The "consensus problem" in distributed computing can be described as follows: A collection of agents, each holding an "opinion", interact with the goal of agreeing on one of the opinions initially held by at least one agent, possibly in the presence of an "adversary" that is trying to disrupt the process.
Recently, there has been considerable interest in the design of consensus algorithms in models that severely restrict communication and computational capabilities of the agents, both for efficiency consideration and because such models capture aspects of the way consensus is reached in biological systems, social networks, and other domains of interest in network science.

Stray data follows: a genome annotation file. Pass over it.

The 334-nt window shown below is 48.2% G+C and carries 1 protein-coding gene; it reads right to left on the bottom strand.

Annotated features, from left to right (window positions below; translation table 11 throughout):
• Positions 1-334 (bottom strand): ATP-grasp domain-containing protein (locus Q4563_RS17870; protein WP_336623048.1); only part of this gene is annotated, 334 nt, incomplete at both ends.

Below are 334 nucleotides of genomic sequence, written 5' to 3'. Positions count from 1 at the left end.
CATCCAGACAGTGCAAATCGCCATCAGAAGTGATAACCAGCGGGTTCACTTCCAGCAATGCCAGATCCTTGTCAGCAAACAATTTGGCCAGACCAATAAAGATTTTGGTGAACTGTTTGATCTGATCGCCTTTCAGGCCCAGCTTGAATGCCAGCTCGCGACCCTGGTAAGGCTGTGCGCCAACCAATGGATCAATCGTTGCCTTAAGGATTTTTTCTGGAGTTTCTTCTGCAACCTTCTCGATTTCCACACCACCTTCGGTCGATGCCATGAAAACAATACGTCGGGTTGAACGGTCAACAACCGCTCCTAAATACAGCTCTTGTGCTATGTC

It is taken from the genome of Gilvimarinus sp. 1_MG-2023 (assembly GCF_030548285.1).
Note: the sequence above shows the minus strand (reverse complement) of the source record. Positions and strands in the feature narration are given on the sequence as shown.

In this talk I will give an overview of our recent work on the performance analysis of simple consensus "dynamics", i.e., distributed "memoryless" algorithms in which at each round each agent updates its opinion based only on a few bits of information from a few of its neighbors. I will present our results on the convergence time to consensus of such dynamics and on their "self-stabilizing" properties.
Finally, I will briefly outline ongoing work on generalized forms of consensus, such as community detection, that employ spectral graph techniques in a distributed setting.
This is joint work with Luca Becchetti, Andrea Clementi, Emanuele Natale, Gustavo Posta, Riccardo Silvestri, and Luca Trevisan.